The USA is a vast country, diverse in both its landscape and its people. Since the election of President Donald Trump in November 2016, the country’s politics have been thrust onto a world stage more than ever before and the social and political changes taking place are evident, even from afar. An Anthology of Common Conversation is a long-term project by German photographer, Philipp Gallon, that explores these changes, from a European perspective through years of work.
“The idea for Anthology came up in 2014 on a visit to the US,” Philipp tells It’s Nice That. “I had done a similar project in the Middle East and thought it would be interesting to apply the same concept to the US.” The concept “is to photograph a place focusing on subjective experiences and individual encounters rather than on documentation,” he continues, “the actual project started in 2015 and will continue until 2020.”
So far, Philipp has been to the US four times, visiting 31 states. The aim is to visit all 50, with one or two visits a year until the end of the project. “For me, photography is this constant process of collecting and organising and deconstructing,” Philipp explains, “also, the kind of work I do is really independent of place. I don’t need a studio, what I can do I can do wherever,” he remarks of his projects which, although diverse, often gravitate towards themes of personal geographies and queer identity.
Far more interested in the process of his projects than their visual outcome, it’s the notion of collecting which plays the biggest role in An Anthology of Common Conversation. Each of Philipp’s visits to the US lasts around a month and sees him deliberately getting lost. “I go on these long road trips through the rural part of the US, only equipped with an analogue map and see where I end up,” he explains, “it’s this idea that, if you do not have a specific destination, everything becomes potentially interesting.”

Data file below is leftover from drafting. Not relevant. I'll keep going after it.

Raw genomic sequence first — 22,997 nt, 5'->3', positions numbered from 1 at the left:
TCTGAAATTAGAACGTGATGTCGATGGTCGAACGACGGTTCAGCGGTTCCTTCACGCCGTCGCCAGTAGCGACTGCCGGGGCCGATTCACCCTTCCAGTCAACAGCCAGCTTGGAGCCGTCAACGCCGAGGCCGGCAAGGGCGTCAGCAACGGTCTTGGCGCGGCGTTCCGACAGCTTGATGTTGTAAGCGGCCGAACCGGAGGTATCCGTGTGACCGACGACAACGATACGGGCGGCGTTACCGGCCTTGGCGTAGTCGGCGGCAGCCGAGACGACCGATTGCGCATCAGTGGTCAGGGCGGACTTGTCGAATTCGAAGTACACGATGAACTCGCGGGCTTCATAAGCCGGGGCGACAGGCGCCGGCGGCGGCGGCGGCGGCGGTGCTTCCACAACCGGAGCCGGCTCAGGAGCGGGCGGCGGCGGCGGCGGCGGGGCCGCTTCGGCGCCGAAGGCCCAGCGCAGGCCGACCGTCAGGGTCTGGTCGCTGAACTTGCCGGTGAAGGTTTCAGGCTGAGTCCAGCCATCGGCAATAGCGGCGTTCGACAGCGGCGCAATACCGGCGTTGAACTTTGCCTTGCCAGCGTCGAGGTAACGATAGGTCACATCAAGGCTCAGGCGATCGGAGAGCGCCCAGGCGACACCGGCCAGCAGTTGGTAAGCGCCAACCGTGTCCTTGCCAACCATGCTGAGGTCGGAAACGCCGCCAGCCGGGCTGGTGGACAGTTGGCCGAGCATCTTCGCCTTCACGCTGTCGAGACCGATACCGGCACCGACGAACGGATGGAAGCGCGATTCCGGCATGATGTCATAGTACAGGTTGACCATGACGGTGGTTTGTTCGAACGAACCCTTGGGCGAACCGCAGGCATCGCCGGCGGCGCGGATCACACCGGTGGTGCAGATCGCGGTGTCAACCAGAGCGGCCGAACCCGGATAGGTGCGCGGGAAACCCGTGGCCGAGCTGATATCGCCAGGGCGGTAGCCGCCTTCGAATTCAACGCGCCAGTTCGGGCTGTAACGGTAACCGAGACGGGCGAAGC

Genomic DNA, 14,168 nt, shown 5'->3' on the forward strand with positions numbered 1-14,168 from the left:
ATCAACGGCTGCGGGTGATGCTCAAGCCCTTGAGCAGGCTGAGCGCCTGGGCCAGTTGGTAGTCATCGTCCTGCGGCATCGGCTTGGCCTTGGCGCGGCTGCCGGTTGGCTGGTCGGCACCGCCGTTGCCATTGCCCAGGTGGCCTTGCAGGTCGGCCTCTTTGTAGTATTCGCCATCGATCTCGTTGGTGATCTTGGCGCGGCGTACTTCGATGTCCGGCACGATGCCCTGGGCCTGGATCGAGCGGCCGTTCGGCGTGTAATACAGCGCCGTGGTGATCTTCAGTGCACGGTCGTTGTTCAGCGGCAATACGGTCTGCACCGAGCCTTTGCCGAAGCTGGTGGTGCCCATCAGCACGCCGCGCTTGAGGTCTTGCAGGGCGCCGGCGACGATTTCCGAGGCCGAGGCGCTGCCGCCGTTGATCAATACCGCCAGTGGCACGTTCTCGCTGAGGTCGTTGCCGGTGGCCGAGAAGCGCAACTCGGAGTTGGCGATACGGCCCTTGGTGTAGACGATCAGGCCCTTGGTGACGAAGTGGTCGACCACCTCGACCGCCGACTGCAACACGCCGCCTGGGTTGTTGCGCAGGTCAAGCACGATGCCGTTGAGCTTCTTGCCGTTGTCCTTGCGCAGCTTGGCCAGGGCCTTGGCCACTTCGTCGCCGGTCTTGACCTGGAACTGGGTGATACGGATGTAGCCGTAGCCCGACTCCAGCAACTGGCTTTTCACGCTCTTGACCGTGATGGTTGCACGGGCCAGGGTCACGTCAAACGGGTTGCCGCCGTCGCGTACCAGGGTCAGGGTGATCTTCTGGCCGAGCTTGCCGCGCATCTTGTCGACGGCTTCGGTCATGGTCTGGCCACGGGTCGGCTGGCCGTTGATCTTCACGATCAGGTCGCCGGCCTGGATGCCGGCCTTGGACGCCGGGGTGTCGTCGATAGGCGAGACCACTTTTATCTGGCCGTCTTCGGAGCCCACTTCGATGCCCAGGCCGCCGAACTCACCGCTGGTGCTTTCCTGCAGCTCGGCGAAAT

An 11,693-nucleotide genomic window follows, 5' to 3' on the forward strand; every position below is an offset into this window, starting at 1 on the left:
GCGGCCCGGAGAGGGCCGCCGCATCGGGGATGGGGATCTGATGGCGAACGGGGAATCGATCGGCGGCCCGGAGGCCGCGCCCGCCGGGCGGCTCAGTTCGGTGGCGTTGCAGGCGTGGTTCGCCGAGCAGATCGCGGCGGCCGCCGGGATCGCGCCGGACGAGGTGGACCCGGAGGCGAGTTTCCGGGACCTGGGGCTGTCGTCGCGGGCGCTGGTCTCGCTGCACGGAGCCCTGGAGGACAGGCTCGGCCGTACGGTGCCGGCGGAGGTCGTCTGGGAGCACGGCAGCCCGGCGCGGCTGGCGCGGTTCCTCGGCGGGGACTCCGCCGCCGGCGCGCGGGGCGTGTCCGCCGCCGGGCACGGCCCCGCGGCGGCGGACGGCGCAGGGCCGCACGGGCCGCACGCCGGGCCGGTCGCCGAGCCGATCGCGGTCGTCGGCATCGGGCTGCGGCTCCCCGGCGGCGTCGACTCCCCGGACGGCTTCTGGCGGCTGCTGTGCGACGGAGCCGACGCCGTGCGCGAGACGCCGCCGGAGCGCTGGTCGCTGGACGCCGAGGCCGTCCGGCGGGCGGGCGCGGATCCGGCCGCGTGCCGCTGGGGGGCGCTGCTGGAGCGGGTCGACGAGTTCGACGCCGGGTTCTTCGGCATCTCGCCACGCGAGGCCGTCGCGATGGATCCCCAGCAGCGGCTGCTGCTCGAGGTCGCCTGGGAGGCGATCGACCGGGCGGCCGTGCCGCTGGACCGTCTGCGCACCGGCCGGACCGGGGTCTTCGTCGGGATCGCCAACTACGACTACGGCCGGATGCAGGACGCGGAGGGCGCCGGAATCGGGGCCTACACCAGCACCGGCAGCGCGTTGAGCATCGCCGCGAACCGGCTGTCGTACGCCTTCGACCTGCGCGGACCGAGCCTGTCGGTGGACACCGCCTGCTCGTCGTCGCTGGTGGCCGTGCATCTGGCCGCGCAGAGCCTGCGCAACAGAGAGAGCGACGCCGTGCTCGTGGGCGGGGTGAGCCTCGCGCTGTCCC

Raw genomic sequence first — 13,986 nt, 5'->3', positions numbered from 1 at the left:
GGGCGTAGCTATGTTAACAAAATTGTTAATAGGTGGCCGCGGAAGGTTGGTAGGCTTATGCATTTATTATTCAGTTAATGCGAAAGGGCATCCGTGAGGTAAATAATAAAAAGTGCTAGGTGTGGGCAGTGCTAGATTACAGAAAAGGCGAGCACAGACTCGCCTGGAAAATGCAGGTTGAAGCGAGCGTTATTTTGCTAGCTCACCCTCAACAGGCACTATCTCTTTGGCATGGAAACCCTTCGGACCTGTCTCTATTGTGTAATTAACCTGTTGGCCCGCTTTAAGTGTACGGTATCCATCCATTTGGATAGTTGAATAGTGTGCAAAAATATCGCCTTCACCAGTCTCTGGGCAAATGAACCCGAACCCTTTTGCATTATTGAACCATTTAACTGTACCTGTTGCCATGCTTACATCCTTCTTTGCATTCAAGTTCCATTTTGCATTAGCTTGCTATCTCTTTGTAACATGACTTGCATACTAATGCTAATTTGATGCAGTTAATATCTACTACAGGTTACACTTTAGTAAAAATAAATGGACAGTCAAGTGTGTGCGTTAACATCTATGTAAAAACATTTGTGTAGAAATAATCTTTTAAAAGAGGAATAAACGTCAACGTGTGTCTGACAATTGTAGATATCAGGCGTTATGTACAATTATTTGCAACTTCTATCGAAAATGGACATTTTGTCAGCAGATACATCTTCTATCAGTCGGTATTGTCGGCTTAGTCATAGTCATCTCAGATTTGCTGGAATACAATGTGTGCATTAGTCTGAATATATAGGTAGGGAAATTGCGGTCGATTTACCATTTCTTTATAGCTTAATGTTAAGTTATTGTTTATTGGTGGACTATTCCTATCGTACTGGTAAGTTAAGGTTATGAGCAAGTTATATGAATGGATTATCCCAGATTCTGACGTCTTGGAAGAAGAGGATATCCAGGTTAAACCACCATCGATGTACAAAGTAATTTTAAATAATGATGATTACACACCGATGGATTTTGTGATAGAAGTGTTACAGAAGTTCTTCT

The series is, therefore, an amalgamation of random encounters with people, places and situations. “It’s hard to pick one,” he responds when asked if there are any standout moments. However, he does recall a time while in Graceland, Memphis, he went camping alongside a host of “retired Elvis impersonators in humungous RVs.”
Although a series which could clearly have political leanings and a strong tone of voice, this is not Philipp’s intention. “I’m not interested in a journalistic or documentary approach,” he remarks. “I try not to be biased as to the outcome of the project and to approach everybody with the same amount of curiosity and respect whether they’re a Trump voter in North Carolina, a transgender person in Pittsburgh or teenagers in Texas.” As a result, An Anthology of Common Conversation – which is in the process of being published as a series of newsprint photo books – charts the mass polarisation of a country through subtle and small interactions. The photos present small moments, not huge rallies or protests, in an attempt to slowly build a visual archive of a country and its people.
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